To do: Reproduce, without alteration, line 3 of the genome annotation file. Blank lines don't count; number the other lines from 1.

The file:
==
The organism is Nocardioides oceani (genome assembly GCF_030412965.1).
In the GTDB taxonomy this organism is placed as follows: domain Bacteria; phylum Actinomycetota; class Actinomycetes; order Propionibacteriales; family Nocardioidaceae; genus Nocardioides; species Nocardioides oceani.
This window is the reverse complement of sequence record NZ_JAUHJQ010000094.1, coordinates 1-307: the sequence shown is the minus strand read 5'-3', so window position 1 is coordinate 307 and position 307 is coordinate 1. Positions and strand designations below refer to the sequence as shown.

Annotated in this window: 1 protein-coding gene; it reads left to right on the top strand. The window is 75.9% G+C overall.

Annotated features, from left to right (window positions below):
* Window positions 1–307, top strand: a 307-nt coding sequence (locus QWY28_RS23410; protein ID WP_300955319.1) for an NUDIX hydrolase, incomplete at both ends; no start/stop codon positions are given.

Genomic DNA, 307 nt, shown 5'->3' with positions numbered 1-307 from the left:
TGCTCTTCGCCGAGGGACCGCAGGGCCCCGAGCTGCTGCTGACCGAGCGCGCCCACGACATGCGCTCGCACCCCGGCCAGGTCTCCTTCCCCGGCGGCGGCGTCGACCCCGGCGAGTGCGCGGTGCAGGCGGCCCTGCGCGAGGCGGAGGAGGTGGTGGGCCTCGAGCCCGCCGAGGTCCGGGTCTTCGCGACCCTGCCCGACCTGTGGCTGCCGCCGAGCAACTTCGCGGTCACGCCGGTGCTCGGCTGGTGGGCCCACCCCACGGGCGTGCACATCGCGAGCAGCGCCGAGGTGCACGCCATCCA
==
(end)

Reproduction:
This window is the reverse complement of sequence record NZ_JAUHJQ010000094.1, coordinates 1-307: the sequence shown is the minus strand read 5'-3', so window position 1 is coordinate 307 and position 307 is coordinate 1. Positions and strand designations below refer to the sequence as shown.